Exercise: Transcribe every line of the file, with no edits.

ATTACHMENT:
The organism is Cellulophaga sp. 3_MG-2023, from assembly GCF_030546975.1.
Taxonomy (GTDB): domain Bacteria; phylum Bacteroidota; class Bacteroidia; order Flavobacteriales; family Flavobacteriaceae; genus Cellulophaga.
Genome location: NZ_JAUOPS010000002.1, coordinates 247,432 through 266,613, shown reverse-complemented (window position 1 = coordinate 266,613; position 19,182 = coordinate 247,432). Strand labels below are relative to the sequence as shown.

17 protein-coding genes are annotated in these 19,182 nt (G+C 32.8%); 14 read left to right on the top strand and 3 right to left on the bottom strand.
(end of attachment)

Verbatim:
The organism is Cellulophaga sp. 3_MG-2023, from assembly GCF_030546975.1.
Taxonomy (GTDB): domain Bacteria; phylum Bacteroidota; class Bacteroidia; order Flavobacteriales; family Flavobacteriaceae; genus Cellulophaga.
Genome location: NZ_JAUOPS010000002.1, coordinates 247,432 through 266,613, shown reverse-complemented (window position 1 = coordinate 266,613; position 19,182 = coordinate 247,432). Strand labels below are relative to the sequence as shown.

17 protein-coding genes are annotated in these 19,182 nt (G+C 32.8%); 14 read left to right on the top strand and 3 right to left on the bottom strand.